The Costa Concordia reportedly failed to address many safety problems before its famous crash near the Italian island of Giglio. The recent news is another reminder that Carnival Corp. (CCL), which operated the scandal-tainted cruiser, has put its customers and investors at risk by continuing to have poor governance.
After six months of investigation into the tragedy that killed at least 30 people, CNN said July 5 that countless survivors had received little or no safety training after boarding the Costa Concordia. Multiple passengers didn't even know where to gather during the emergency. The Costa Concordia's black box recorder had broken numerous times and was scheduled for repair, its doors designed to prevent flooding were left open, and its maps were unauthorized, according to news reports this week.
The Costa Concordia hit a rock and turned on its side on January 13. Before the more than 4,200 people aboard had finished evacuating, Captain Francesco Schettino allegedly abandoned ship; he was later accused of manslaughter. On July 5 Italian judges released Schettino from house arrest but also ordered him not to leave his home town, according to Reuters.
Carnival's website said July 5 that all its crew undergo safety training that meets or exceeds regulatory requirements, its boats are designed in compliance with international law, its ship command platforms always have multiple people on watch, and its officers expertly use the most advanced navigation technology. The U.S. Coast Guard inspects Carnival ships for their safety every three to six months and a third-party organization also conducts annual inspections, the company said.
Although Carnival uses government services such as the U.S. Coast Guard, the company paid only 1.1% tax on $11.3 billion in profits during the five years before 2010, CNN reported. Carnival registers most of its ships in Panama and is incorporated there, while keeping U.S. headquarters, CNN said.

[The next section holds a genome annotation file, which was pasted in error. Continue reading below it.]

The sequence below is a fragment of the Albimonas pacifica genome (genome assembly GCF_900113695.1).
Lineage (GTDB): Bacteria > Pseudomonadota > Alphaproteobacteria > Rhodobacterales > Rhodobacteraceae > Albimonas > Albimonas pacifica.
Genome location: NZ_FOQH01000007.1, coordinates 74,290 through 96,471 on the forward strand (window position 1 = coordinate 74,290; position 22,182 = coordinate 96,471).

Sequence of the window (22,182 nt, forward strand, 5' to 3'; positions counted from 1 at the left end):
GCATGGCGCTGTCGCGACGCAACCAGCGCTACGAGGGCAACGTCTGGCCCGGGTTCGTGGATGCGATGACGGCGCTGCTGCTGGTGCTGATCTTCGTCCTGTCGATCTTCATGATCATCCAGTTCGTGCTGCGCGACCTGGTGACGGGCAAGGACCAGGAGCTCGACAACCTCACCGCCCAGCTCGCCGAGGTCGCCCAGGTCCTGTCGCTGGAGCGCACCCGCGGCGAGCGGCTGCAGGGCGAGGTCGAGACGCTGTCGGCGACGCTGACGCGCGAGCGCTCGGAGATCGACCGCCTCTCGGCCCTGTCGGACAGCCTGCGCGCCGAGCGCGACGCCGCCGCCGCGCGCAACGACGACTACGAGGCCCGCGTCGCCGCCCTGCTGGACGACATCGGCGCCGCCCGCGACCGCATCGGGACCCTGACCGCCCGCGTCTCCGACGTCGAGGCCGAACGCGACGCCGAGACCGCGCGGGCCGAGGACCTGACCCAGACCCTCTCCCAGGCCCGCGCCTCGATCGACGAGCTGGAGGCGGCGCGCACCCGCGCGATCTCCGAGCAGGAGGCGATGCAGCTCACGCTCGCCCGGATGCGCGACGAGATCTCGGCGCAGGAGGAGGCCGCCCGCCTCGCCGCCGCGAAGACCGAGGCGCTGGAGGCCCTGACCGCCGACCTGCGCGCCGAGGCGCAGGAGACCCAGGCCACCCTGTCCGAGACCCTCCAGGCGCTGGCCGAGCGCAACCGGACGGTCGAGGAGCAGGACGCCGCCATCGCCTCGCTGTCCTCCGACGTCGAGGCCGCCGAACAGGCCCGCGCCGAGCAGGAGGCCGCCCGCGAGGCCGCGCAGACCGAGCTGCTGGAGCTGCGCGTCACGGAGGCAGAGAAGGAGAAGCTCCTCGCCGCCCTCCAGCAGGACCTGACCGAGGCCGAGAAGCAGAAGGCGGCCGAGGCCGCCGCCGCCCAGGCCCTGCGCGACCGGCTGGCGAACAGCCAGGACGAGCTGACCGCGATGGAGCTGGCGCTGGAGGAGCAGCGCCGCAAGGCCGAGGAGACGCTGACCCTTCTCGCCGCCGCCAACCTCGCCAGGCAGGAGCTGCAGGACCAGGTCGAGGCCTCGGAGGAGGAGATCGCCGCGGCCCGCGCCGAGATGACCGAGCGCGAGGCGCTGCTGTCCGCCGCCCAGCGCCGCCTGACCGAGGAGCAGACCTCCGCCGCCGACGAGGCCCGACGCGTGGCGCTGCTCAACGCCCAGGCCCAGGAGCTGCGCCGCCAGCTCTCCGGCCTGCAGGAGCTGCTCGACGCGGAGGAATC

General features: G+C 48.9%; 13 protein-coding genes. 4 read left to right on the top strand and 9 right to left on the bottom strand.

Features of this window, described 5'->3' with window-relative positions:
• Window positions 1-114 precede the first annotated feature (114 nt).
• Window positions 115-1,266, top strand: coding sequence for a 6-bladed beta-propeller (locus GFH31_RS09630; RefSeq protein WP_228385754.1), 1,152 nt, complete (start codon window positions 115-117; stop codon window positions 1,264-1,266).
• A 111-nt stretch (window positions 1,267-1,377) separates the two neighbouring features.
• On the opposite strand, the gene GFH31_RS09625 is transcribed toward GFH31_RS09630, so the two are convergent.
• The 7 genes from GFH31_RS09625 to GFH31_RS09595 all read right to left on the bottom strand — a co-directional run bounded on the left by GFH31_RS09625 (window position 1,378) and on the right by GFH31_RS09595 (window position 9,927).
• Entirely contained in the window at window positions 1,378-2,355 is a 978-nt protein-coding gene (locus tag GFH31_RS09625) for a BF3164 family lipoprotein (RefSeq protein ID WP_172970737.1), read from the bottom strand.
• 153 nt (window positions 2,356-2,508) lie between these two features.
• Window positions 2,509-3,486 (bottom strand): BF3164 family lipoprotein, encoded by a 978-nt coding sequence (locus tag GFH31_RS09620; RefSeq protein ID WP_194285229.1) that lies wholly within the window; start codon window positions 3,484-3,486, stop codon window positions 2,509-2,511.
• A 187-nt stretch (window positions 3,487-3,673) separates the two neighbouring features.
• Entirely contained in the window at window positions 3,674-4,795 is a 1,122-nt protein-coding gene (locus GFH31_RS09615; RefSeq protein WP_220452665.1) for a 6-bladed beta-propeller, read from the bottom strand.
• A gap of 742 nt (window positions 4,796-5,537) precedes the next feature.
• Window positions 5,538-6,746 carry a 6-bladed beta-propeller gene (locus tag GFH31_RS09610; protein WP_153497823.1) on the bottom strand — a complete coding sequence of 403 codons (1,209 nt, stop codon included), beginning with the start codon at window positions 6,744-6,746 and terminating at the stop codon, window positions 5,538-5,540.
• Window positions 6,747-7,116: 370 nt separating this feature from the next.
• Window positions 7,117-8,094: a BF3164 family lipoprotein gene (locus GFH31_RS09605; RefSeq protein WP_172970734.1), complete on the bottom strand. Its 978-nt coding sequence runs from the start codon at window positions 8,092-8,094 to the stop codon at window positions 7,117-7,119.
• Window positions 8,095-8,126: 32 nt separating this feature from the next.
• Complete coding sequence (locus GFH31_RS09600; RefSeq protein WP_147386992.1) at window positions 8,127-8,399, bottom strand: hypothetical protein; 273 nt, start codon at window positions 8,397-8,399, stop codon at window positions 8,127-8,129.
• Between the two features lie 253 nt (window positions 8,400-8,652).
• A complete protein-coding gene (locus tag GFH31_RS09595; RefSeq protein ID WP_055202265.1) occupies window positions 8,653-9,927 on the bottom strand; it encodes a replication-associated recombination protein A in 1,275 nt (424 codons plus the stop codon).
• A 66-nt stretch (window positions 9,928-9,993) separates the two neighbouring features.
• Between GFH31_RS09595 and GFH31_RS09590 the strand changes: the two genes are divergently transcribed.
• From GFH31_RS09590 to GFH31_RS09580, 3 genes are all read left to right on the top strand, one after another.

The problem with Carnival is that even after a debacle like the Costa Concordia, the company continues to leave glaring and ongoing management issues unresolved. As we reported in May, GMI has flagged Carnival's board for years as having dubious supervisory capacity. Carnival's chairman and CEO Micky Arison, along with his family, controls over a third of the company's voting power. Seven directors are long-tenured with over a decade of service, and five have at least two decades of service. Good old pals like these aren't as likely to ask tough questions and demand accountability for accidents such as the Concordia's.
No wonder that tragedy wasn't Carnival's last. 18-year-old Adrian Vasquez, the lone survivor of a drifted fishing boat, recently alleged in a lawsuit that a Carnival cruise ship ignored him and his friends in March when they waved for help.
Although Carnival's AGR score is a 71, indicating average accounting risk, GMI has given the company a D on its corporate governance since July 2003. Had investors paid closer attention to such problems before this year, they might have saved themselves money. Carnival's stock has sunk by 10.8% in the past twelve months to trade at around $34.21 per share intraday on Thursday, underperforming its benchmark the S&P 500 index.
Until the company tightens up its supervision with better checks and balances, there's no telling what could happen next.
Additional disclosure: I work full-time for GMI as a corporate governance expert.